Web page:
Quote Originally Posted by Larptastic
    Would I be correct in assuming that I go for as many as I can in a certain period of time, rather than doing x amount as I'm doing now?
    When it comes to pull ups (IMO), one should try to go to failure as fast as possible. Doesn't matter if you can do 20 or 2, the max effort is what counts, several sets per workout with little break in between sets. What matters the most in grappling is to have support grip (the ability to grip strongly for long periods of time) as opposed to crunch or pinch grip:

    What helped me the most with that were towel pulls up and using ropes around dumbbell handles:





    Levering exercises also help - I'd suggest you take a look at the combat grip article in www.grapplearts.com.

    Be mindful however, not to overtrain your grips, wrists and forearms. Everytime you are working your chest, back, triceps or biceps, you are pounding the **** out of everything between your elbows and your fingers. Thus, it's easy to overtrain them.

    From experience I can tell you it is very easy, and it takes a long time for them to recover. So I'd suggest you train them only once a week, preferably on a day in which you do not train grappling. Always stretch your hands and wrists and massage your forearms appropriately.
    Read this for flexibility and injury prevention, this, this and this for supplementation, this on grip conditioning, and this on staph. New: On strenght standards, relationships and structural balance. Shoulder problems? Read this.

    My crapuous vlog and my blog of training, stuff and crap. NEW: Me, Mrs. Macho and our newborn baby.

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    The street argument is retarded. BJJ is so much overkill for the street that its ridiculous. Unless you're the idiot that picks a fight with the high school wrestling team, barring knife or gun play, the opponent shouldn't make it past double leg + ground and pound - Osiris
  8. Equipoise is offline
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    Posted On:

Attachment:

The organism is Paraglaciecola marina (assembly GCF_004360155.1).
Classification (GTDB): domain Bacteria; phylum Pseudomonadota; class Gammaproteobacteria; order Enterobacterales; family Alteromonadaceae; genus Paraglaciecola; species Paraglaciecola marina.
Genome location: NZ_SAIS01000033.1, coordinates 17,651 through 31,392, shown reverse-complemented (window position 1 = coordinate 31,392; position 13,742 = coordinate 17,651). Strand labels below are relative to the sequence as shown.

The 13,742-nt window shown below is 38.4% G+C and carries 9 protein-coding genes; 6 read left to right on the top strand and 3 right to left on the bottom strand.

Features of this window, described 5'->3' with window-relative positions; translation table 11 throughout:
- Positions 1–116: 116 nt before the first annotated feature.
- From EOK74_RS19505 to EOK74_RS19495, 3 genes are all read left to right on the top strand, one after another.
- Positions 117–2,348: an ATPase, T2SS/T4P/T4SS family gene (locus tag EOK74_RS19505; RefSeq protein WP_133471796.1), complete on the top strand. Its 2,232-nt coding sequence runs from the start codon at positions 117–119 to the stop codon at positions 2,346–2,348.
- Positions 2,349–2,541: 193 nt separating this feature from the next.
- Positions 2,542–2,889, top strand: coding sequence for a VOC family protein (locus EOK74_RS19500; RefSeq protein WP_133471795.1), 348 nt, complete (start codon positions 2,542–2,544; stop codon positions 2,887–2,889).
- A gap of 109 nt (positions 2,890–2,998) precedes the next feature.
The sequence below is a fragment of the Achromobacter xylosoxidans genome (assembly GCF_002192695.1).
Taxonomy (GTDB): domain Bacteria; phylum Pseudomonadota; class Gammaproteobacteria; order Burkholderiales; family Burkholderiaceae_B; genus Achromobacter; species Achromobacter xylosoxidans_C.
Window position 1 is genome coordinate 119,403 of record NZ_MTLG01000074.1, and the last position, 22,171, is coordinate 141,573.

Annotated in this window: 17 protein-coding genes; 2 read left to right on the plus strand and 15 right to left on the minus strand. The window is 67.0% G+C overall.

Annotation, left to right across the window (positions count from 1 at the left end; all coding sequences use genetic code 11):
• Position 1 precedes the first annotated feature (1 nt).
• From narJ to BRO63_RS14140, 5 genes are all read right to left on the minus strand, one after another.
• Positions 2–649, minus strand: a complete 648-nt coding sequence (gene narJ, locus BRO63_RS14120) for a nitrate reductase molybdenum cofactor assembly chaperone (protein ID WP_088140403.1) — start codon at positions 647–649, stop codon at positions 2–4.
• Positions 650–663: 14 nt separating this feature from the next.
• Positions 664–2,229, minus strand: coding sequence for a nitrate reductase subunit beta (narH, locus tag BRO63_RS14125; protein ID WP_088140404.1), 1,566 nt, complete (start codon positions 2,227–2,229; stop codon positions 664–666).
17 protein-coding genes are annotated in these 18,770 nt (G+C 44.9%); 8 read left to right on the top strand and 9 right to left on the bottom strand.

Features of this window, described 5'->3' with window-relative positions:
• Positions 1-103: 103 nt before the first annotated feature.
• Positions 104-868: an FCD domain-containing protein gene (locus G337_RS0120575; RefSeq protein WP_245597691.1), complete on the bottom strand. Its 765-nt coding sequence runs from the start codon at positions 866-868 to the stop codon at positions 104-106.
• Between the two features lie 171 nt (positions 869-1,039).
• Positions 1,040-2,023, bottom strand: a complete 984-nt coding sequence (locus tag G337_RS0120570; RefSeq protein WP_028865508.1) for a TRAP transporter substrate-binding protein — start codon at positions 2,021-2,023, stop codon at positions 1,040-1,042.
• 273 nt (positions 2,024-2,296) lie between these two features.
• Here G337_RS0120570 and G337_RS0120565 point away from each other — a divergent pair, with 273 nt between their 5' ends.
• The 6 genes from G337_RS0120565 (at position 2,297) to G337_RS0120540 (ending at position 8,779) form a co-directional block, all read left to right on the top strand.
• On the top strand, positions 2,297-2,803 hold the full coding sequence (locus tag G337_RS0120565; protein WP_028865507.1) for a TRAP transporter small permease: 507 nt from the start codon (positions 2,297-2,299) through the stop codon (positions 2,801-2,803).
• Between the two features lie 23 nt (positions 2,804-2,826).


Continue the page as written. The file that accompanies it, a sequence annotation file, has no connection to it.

5/22/2007 4:48pm

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    Hell yeah! Hell no!
    Improve your technique. That'll cut down on your need to go all out to break the guard, etc.
  9. Nid is offline

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    Posted On:
    5/22/2007 5:04pm

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     Style: Brazilian Jiu-Jitsu

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    Hell yeah! Hell no!
    ?

    No **** your legs arne't going to get tired from triangle and armbar attempts. You're laying on your back! Why would you think that's a testament to leg fitness?

    ?

    ?

    And yes, when you're subjecting your arms to opening a guard like a douche-bag, they get tired. Don't do that.

    It's easier to say one's endurance is lacking because it points to a physiologial defecit which implies: "Maybe it's a problem with a solution other than practice."

    No. No such solution in this case.

    Not that a general exercise plan doesn't have other helpful benefits.
  10. money is offline
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    Flyweight

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    Posted On:
    5/22/2007 7:13pm

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     Style: BJJ, MT, MMA, CQB

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    Hell yeah! Hell no!
    Settle down brother, we're all friends here. :eusa_eh:

    I use my legs a lot and they don't get tired. I use my arms a little and they do. That says to me my legs are in better shape than my arms, which is a reasonable assumption seeing how my arms are twigs.

    I'm not opening the guard like a douchebag, I'm using a methodical guard pass taught to me when someone is giving me a lot of difficulty with a closed guard, which is most always. I make some distance with my hands at their arm pits, then use my arms to work my way down their chest till I can get a good position locked in on their hips.

    I'm not looking for an easy fix, or a crutch for bad technique. I have 2 days a week available for Jiu-Jitsu, so I try to make the best of my time. If my arms give out, I can't work on that part of my game. If I can toughen up my arms a bit, I can work more on my technique.
    :Determined:
    HTFU and join Bullshido on Fitocracy!